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Emerging markets set for a bumpy 2017

16 December 2016 Gavan Nolan

It's that time of year when analysts dust off their crystal balls and make predictions for the next 12 months. In December 2015 not many were forecasting that Britain would vote to leave the EU, and even fewer were betting on a Donald Trump presidential victory, so investors would be wise to treat such missives with caution. Political risk is a capricious beast, even for the most seasoned market observers.

But, caveats aside, there seems to be a consensus forming that 2017 will be tough year for one particular asset class: emerging market debt. A Trump presidency will usher in a new era of lower taxes - especially for high earners - and expansionary fiscal policy. Trump has also promised to introduce a more protectionist trade regime. Given that the US economy is growing above its probable trend rate, these policies are likely to result in higher inflation and higher interest rates. Indeed, the Federal Reserve raised rates this week by 0.25% and expects three additional hikes next year.

An appreciating US dollar and higher treasury yields usually spell trouble for emerging market bonds. But the CDS market is giving little indication that investors are unduly concerned about this 2017 scenario. Mexico, perhaps the country most disadvantaged from Trump's proposals, saw its five-year spreads widen from 146bps to 195bps in the days following the election result. But by mid-December spreads had recovered to 152bps, tighter than where they started the year. China, another country on the receiving end of Trump's ire, saw only modest credit deterioration and is now trading at 114bps, just 6bps wider than pre-election levels.

Most of the major emerging market sovereigns are slightly wider, with one important exception: Russia. Trump's foreign policy appears to be aimed at better relations with Russia, and could see an easing of sanctions against Putin's government. Along with the recent rise in the oil price, this is positive for Russia's CDS spreads, which at 188bps are now over 30bps tighter than pre-election levels. The basis between China and Russia CDS is now at its lowest since January 2014.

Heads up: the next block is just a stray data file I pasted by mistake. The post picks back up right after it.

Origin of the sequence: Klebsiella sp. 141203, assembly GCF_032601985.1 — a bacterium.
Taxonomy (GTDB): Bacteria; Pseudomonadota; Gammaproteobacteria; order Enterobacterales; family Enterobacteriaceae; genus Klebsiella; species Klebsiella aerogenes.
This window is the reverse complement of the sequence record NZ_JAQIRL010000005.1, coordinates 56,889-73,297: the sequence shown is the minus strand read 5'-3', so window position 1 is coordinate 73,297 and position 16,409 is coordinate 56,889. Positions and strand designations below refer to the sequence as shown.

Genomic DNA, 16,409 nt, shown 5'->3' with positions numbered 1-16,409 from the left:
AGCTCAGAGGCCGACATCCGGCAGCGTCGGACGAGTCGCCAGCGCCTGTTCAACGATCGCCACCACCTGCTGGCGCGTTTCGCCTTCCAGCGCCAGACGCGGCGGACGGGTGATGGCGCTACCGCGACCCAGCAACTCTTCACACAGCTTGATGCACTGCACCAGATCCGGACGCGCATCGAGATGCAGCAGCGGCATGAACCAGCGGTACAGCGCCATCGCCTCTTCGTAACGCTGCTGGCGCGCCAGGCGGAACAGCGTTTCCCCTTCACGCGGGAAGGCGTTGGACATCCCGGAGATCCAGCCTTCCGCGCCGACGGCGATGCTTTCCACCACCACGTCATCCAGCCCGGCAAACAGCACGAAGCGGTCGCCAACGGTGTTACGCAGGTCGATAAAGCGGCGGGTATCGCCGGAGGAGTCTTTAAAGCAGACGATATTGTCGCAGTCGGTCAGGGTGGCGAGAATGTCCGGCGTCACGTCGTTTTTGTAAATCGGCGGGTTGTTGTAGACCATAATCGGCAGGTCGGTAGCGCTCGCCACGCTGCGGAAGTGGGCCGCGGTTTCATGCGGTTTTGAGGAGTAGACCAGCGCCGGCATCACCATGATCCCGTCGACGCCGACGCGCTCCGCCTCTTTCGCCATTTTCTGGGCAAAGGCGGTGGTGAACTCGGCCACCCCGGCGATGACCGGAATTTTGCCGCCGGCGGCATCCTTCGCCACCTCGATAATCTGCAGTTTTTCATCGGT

It should be noted here that, unlike the wider CDS market, emerging markets saw a rise in net notional outstanding over recent years, particularly in the larger sovereigns such as China, Brazil and Turkey. These are among the most liquid names in the CDS universe, a status that is unlikely to change.

So, emerging market investors appear to be relatively sanguine about the prospect of a Trump presidency. This may change when the policies become reality and the dollar appreciates. There may be a herd mentality when the tide turns and investors treat emerging market credit as a homogeneous asset class. Recent history tells us that, though the macro outlook will be unfavourable for EM credit, some sovereigns will be in better position to weather the storm than others. This will be reflected in CDS spreads when the panic subsides. But maybe the futurologists will be mistaken, and events will take the markets in an unexpected direction. The post -crisis epoch has been unpredictable, and 2017 will probably be no different.

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Gavan Nolan | Director, Fixed Income Pricing, IHS Markit
Tel: +44 20 7260 2232
gavan.nolan@ihsmarkit.com

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